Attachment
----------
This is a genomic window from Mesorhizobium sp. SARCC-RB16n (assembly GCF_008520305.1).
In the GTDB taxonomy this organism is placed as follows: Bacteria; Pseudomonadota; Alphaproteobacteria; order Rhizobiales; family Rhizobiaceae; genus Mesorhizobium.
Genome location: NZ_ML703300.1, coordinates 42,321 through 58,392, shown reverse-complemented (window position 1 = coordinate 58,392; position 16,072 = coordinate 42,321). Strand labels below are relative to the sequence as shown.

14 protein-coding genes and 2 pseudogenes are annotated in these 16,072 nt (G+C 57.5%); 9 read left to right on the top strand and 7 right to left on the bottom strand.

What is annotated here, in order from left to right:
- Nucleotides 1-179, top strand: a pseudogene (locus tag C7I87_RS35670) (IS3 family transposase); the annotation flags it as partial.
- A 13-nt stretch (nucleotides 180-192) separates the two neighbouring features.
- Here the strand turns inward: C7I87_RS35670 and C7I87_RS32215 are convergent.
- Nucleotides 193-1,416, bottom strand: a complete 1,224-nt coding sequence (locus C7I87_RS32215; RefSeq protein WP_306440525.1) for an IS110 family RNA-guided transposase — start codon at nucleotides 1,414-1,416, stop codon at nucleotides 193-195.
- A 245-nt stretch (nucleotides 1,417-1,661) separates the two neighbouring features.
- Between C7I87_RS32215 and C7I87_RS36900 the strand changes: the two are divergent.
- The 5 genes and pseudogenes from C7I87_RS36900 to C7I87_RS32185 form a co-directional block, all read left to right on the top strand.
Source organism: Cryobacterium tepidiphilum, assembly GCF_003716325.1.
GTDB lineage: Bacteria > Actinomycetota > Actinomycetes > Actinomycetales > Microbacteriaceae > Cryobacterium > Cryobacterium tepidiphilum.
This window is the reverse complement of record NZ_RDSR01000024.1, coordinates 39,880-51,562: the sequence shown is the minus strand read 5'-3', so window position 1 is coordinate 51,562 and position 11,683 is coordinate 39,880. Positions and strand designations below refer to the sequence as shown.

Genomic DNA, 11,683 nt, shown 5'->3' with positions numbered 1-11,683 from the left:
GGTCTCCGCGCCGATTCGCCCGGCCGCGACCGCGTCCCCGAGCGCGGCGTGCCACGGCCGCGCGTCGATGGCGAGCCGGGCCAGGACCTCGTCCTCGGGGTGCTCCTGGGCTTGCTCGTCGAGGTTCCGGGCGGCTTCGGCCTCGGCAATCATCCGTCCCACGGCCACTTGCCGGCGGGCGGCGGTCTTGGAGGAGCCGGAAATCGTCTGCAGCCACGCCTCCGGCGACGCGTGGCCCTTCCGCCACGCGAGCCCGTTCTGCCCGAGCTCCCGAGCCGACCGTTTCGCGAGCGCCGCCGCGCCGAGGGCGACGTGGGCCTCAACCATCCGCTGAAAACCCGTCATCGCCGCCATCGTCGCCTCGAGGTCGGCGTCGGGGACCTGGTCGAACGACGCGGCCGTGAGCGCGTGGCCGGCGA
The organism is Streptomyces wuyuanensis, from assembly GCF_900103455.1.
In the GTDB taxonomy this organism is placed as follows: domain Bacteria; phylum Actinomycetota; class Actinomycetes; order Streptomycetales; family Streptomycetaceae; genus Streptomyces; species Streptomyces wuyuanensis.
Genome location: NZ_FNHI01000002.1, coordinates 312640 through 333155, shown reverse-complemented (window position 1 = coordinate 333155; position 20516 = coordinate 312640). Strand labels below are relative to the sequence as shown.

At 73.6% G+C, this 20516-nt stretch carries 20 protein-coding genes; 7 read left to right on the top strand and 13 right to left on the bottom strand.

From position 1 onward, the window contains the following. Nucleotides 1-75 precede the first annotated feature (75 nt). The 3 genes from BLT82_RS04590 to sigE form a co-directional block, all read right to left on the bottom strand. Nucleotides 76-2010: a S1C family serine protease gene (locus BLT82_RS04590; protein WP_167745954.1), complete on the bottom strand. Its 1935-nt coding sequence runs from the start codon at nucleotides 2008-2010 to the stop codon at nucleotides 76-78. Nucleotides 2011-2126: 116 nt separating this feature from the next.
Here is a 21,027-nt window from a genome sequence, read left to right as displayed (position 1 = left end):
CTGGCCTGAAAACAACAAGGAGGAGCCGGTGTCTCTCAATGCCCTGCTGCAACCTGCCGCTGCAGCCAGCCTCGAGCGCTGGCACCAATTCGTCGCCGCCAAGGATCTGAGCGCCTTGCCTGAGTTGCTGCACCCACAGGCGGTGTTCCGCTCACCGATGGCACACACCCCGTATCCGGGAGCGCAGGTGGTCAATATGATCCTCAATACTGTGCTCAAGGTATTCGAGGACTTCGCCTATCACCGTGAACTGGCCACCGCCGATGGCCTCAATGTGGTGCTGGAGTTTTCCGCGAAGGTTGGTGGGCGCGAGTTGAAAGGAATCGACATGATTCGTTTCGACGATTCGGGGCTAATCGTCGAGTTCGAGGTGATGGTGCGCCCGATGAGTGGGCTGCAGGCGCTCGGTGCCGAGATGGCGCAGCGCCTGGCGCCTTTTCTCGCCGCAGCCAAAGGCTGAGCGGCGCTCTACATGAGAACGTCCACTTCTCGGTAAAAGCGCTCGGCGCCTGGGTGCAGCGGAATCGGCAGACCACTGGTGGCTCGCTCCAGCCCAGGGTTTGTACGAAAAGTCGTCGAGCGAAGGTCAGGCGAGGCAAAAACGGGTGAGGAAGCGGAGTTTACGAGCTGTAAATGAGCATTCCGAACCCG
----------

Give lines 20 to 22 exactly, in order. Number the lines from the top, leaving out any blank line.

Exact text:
Genome location: NZ_FNHI01000002.1, coordinates 312640 through 333155, shown reverse-complemented (window position 1 = coordinate 333155; position 20516 = coordinate 312640). Strand labels below are relative to the sequence as shown.

At 73.6% G+C, this 20516-nt stretch carries 20 protein-coding genes; 7 read left to right on the top strand and 13 right to left on the bottom strand.

From position 1 onward, the window contains the following. Nucleotides 1-75 precede the first annotated feature (75 nt). The 3 genes from BLT82_RS04590 to sigE form a co-directional block, all read right to left on the bottom strand. Nucleotides 76-2010: a S1C family serine protease gene (locus BLT82_RS04590; protein WP_167745954.1), complete on the bottom strand. Its 1935-nt coding sequence runs from the start codon at nucleotides 2008-2010 to the stop codon at nucleotides 76-78. Nucleotides 2011-2126: 116 nt separating this feature from the next.